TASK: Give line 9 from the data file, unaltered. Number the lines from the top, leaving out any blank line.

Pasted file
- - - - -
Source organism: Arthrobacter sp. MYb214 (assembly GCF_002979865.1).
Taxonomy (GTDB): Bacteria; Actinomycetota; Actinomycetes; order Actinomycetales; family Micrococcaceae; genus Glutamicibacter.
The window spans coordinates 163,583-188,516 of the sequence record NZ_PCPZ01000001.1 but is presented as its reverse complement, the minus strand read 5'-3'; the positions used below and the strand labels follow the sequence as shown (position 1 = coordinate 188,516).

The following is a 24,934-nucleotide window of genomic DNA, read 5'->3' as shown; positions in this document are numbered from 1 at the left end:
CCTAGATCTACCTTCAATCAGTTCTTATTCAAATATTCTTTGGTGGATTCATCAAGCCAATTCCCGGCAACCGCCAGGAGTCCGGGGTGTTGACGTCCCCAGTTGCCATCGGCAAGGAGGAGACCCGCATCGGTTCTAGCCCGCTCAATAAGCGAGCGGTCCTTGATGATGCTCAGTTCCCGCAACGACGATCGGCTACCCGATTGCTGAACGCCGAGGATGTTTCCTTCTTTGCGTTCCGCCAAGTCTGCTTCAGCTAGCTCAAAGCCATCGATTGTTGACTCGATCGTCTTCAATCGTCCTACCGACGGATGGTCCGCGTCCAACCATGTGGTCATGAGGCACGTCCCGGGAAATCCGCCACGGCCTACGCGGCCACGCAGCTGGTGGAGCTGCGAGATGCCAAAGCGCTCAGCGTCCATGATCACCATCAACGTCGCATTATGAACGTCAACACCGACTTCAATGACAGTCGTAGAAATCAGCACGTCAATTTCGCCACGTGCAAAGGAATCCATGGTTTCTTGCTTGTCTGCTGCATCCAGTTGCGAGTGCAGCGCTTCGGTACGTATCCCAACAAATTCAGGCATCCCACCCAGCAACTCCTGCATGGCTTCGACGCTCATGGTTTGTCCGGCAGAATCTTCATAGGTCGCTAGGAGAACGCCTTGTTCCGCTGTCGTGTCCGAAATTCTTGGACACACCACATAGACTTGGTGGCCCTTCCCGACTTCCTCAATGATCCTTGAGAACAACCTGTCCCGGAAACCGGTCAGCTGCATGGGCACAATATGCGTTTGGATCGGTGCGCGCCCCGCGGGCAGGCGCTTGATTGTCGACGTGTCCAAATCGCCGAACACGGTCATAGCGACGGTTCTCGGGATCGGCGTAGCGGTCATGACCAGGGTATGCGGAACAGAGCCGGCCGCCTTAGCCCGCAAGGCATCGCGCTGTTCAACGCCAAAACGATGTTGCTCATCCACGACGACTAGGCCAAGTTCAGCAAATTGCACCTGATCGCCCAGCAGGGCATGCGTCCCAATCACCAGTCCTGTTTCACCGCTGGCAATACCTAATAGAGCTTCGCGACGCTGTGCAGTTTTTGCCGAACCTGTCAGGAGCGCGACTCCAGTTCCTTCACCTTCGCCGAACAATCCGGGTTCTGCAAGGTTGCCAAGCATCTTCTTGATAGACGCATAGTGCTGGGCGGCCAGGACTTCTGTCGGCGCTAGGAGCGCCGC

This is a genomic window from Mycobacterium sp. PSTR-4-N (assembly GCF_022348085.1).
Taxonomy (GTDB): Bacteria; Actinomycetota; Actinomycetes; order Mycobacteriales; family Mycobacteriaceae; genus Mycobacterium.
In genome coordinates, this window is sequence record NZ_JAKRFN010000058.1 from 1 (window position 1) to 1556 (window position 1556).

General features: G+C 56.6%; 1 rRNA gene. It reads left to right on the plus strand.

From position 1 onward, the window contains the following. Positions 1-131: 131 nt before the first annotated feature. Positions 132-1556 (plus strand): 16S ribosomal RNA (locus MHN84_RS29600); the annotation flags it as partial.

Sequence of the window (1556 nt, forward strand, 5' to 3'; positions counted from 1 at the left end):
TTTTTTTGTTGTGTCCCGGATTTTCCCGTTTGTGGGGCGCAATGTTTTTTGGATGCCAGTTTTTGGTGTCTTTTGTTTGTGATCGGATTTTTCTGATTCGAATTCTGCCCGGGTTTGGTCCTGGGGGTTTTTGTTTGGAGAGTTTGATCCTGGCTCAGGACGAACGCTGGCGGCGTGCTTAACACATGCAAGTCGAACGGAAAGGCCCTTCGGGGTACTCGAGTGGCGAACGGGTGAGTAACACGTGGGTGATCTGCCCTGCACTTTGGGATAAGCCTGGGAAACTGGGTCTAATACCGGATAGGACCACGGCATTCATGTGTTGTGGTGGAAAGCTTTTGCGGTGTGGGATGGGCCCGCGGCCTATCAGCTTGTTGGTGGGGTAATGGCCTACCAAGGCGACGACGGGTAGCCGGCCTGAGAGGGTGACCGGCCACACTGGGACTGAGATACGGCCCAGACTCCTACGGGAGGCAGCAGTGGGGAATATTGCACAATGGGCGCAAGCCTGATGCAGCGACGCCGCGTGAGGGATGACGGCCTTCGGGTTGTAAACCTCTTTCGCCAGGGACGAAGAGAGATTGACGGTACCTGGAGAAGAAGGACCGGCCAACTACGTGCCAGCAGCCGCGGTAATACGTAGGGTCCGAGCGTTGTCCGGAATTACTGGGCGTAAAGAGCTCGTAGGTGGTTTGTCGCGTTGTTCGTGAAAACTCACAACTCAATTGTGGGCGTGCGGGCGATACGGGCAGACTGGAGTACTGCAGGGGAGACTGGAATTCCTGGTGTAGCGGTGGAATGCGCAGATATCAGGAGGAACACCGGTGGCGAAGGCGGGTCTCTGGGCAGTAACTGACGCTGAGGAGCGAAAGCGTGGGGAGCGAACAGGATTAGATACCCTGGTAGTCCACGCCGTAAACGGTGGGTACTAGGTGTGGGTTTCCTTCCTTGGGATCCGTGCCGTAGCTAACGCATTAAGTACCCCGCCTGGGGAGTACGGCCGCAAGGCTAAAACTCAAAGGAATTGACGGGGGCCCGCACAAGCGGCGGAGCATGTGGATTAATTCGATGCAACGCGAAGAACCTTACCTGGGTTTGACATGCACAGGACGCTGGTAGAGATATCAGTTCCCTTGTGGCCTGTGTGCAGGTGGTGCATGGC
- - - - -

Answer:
General features: G+C 56.6%; 1 rRNA gene. It reads left to right on the plus strand.